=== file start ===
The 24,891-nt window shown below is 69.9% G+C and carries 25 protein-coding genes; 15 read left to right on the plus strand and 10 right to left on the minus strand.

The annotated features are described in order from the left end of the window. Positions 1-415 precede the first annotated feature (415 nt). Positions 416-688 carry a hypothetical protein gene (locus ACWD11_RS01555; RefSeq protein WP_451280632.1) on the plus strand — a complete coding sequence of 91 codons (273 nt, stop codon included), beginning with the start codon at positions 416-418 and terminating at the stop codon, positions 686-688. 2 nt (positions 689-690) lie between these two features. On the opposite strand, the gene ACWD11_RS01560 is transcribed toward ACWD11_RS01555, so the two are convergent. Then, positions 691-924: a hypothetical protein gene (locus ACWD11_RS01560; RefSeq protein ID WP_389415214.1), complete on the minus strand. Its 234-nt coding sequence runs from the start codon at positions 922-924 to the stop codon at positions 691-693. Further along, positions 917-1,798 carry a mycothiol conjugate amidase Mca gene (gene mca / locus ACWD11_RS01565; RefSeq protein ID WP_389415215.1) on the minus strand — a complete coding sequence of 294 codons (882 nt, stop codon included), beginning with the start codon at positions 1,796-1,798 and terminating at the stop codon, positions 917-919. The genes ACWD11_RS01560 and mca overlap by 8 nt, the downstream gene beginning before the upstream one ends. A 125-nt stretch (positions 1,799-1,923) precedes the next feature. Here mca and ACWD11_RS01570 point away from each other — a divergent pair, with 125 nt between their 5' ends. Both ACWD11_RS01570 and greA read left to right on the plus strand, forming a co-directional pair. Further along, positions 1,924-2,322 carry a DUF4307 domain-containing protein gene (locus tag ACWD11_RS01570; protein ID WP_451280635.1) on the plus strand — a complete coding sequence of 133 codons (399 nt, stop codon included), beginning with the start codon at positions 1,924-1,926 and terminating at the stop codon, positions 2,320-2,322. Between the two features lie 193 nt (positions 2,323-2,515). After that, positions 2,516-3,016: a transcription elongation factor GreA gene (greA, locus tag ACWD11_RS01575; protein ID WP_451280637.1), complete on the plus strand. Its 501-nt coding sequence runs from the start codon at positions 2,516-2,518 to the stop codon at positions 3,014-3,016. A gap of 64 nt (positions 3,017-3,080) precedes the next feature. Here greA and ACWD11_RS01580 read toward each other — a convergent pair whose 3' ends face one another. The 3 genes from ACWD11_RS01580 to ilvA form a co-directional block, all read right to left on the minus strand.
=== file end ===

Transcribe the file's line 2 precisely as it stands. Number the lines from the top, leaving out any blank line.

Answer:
The annotated features are described in order from the left end of the window. Positions 1-415 precede the first annotated feature (415 nt). Positions 416-688 carry a hypothetical protein gene (locus ACWD11_RS01555; RefSeq protein WP_451280632.1) on the plus strand — a complete coding sequence of 91 codons (273 nt, stop codon included), beginning with the start codon at positions 416-418 and terminating at the stop codon, positions 686-688. 2 nt (positions 689-690) lie between these two features. On the opposite strand, the gene ACWD11_RS01560 is transcribed toward ACWD11_RS01555, so the two are convergent. Then, positions 691-924: a hypothetical protein gene (locus ACWD11_RS01560; RefSeq protein ID WP_389415214.1), complete on the minus strand. Its 234-nt coding sequence runs from the start codon at positions 922-924 to the stop codon at positions 691-693. Further along, positions 917-1,798 carry a mycothiol conjugate amidase Mca gene (gene mca / locus ACWD11_RS01565; RefSeq protein ID WP_389415215.1) on the minus strand — a complete coding sequence of 294 codons (882 nt, stop codon included), beginning with the start codon at positions 1,796-1,798 and terminating at the stop codon, positions 917-919. The genes ACWD11_RS01560 and mca overlap by 8 nt, the downstream gene beginning before the upstream one ends. A 125-nt stretch (positions 1,799-1,923) precedes the next feature. Here mca and ACWD11_RS01570 point away from each other — a divergent pair, with 125 nt between their 5' ends. Both ACWD11_RS01570 and greA read left to right on the plus strand, forming a co-directional pair. Further along, positions 1,924-2,322 carry a DUF4307 domain-containing protein gene (locus tag ACWD11_RS01570; protein ID WP_451280635.1) on the plus strand — a complete coding sequence of 133 codons (399 nt, stop codon included), beginning with the start codon at positions 1,924-1,926 and terminating at the stop codon, positions 2,320-2,322. Between the two features lie 193 nt (positions 2,323-2,515). After that, positions 2,516-3,016: a transcription elongation factor GreA gene (greA, locus tag ACWD11_RS01575; protein ID WP_451280637.1), complete on the plus strand. Its 501-nt coding sequence runs from the start codon at positions 2,516-2,518 to the stop codon at positions 3,014-3,016. A gap of 64 nt (positions 3,017-3,080) precedes the next feature. Here greA and ACWD11_RS01580 read toward each other — a convergent pair whose 3' ends face one another. The 3 genes from ACWD11_RS01580 to ilvA form a co-directional block, all read right to left on the minus strand.